Anyone who has tried to build anything out of wood will know the saying ‘measure twice, cut once’. It basically means to be sure of your measurements before using the saw. This is a great tip that saves time and money. This building tip is also valuable on approach shots. Knowing (and not guessing) the distance we want to shoot is difficult sometimes, but not if we take our time and know what distance we actually want to hit.
One of the things I try to understand when making an approach shot, is the distances I need to hit or avoid. Both these numbers are critical to my club selection and something I try to focus upon during my rounds.
I use a range finder most of the time, but I loved using my Garmin Approach 6 even more. As you can see, the visual representations offer a myriad of distance data I need to be successful. Looking at the screen, I need to hit a PW at the min and a 8 iron at the max. The ideal club is a 9 iron for my game, as long as all the conditions are perfect.
If there is wind, wet conditions, or I am not striking the ball well, then the measured distances are only a guideline and I need to take a second reading and re-evalute.
Recently, I was playing the 6th hole at Osprey Links. It is a short hole that should not offer any real challenges and as such, a birdie is always on my mind. However, this particular approach shot needs to be taken seriously because the wrong club selection turns a birdie into a bogey or more.
This particular green is elevate 6 feet from the fairway. It is split in the middle by a gully making three distinct landing areas: front, back, and gully. When the pin is located in the gully or back area, the approach shot is relatively easy. If the pin is in the front, however, this easy hole becomes a bit of bear.
When it is a yellow pin, I measure the flag and front edge. Just measuring the distance to the flag leaves a gaping hole in my club selection. I have to know the distance to the front edge to ensure I do not under club on my approach. Unfortunately, if I miss on this hole, my ball comes up short in a bunker or worse. This is one shot that being aggressive is important to success.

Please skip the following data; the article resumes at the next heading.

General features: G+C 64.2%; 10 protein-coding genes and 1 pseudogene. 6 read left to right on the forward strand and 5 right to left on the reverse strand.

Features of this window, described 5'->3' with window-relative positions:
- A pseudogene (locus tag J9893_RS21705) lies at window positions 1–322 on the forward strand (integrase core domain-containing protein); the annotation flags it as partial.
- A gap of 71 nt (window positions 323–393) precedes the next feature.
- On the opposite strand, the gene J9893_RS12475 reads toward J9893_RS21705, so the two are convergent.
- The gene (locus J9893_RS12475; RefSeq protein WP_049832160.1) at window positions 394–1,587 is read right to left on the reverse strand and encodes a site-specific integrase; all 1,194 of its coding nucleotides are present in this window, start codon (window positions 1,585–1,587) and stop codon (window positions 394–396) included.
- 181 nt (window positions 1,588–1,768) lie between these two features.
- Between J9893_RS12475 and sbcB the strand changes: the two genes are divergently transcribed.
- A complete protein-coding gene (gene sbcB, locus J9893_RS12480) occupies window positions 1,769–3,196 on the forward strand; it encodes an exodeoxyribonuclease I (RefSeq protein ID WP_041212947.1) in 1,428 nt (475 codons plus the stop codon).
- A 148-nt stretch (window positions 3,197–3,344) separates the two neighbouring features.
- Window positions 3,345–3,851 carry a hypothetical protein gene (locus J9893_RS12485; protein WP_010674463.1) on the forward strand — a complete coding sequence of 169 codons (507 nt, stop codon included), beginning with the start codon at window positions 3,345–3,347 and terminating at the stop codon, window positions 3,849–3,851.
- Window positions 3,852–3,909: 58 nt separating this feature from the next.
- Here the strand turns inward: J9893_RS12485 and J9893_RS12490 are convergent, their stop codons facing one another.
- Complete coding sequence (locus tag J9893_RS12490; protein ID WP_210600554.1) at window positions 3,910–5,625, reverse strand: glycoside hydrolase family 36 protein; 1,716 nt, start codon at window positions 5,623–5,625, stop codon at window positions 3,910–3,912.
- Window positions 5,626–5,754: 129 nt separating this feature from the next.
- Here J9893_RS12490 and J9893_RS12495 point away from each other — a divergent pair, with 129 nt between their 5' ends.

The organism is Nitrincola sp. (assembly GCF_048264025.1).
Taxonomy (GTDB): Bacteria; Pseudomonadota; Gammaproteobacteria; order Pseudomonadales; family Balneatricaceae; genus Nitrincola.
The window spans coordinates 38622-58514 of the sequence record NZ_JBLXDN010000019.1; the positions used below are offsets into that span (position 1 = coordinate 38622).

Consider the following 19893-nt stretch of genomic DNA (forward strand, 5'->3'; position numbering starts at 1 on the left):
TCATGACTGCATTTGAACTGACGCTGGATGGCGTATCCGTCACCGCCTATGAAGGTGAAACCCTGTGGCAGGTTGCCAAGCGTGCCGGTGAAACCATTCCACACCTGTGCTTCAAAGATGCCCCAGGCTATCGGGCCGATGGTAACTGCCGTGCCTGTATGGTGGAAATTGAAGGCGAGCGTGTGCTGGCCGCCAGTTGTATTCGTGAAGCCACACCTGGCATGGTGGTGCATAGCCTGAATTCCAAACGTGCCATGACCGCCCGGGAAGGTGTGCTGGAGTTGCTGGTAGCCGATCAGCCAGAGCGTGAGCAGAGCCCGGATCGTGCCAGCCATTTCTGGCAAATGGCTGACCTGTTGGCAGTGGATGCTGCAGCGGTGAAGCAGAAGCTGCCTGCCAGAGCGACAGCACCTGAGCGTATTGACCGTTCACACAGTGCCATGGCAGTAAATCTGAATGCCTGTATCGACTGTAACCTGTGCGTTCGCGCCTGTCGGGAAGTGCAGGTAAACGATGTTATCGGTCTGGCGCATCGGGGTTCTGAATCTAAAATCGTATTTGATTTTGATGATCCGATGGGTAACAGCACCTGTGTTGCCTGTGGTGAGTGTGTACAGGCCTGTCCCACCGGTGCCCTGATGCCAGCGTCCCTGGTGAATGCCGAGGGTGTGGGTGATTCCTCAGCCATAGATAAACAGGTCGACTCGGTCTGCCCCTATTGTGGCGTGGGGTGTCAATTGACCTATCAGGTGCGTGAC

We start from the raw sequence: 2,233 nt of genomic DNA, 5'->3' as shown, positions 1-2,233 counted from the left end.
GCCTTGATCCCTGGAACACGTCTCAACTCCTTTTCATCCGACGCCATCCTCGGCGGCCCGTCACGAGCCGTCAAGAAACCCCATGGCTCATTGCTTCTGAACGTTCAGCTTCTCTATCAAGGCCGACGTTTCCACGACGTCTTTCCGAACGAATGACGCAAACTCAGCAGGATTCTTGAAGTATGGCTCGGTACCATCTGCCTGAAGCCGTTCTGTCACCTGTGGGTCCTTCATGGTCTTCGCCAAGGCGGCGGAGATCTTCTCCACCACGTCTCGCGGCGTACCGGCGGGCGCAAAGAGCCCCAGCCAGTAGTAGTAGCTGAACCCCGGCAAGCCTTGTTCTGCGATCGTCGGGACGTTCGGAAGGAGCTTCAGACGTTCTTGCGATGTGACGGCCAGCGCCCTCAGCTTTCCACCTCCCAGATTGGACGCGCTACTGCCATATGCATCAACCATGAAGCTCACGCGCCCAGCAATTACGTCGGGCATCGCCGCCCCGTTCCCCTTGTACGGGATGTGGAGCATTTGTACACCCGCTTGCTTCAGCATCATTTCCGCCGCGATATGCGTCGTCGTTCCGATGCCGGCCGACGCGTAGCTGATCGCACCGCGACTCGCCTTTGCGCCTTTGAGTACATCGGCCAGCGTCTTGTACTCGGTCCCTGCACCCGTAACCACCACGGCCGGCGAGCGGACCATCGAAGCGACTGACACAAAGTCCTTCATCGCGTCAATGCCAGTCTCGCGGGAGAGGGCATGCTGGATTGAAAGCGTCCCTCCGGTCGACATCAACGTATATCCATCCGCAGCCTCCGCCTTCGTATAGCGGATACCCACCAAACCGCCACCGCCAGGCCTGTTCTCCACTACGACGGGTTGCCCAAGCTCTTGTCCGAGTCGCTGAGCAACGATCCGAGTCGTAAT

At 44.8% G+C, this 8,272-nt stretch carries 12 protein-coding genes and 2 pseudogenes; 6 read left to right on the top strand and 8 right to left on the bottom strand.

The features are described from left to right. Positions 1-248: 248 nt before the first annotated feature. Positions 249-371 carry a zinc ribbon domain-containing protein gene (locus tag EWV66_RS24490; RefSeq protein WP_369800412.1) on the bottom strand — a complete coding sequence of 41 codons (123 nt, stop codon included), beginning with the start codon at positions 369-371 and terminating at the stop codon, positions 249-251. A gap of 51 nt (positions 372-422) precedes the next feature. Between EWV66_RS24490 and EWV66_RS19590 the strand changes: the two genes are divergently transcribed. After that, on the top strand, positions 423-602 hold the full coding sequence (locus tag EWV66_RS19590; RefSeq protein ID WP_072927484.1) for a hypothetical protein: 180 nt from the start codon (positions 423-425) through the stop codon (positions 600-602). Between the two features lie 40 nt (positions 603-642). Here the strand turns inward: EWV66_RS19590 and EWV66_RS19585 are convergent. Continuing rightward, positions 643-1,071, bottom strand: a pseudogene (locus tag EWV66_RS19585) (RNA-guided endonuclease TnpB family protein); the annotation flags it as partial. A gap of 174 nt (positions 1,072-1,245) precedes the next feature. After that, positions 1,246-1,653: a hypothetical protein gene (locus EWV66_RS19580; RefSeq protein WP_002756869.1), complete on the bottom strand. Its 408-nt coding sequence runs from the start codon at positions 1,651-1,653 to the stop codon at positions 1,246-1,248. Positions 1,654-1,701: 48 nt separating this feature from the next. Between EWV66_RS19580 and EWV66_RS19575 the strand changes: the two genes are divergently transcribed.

Another challenging approach shot is the 18th hole. It is always uphill and has a tendency to release a great deal. It is the green with the most undulations and being in the wrong area definitely brings a three putt into play. On this green, I measure the flag and the little rock just to the right of the big rock. I know that this rock is a full club more just to reach the front edge. The flag distance is important, but being too aggressive only leads to my ball traveling off the back of the green. Hence the second measurement of the rock is very important to scoring well on this hole.
I think that you get my point that taking several measurements on some approach shots is very important. Having distance measuring devices are valuable if used properly. They provide a plethora of distance data that helps shape my approach shots. The trick is analyzing the data properly to ensure I have the right club in my hand all the time.
Do you use more than one distance when making a club selection?
I am a grateful golfer! See you on the links!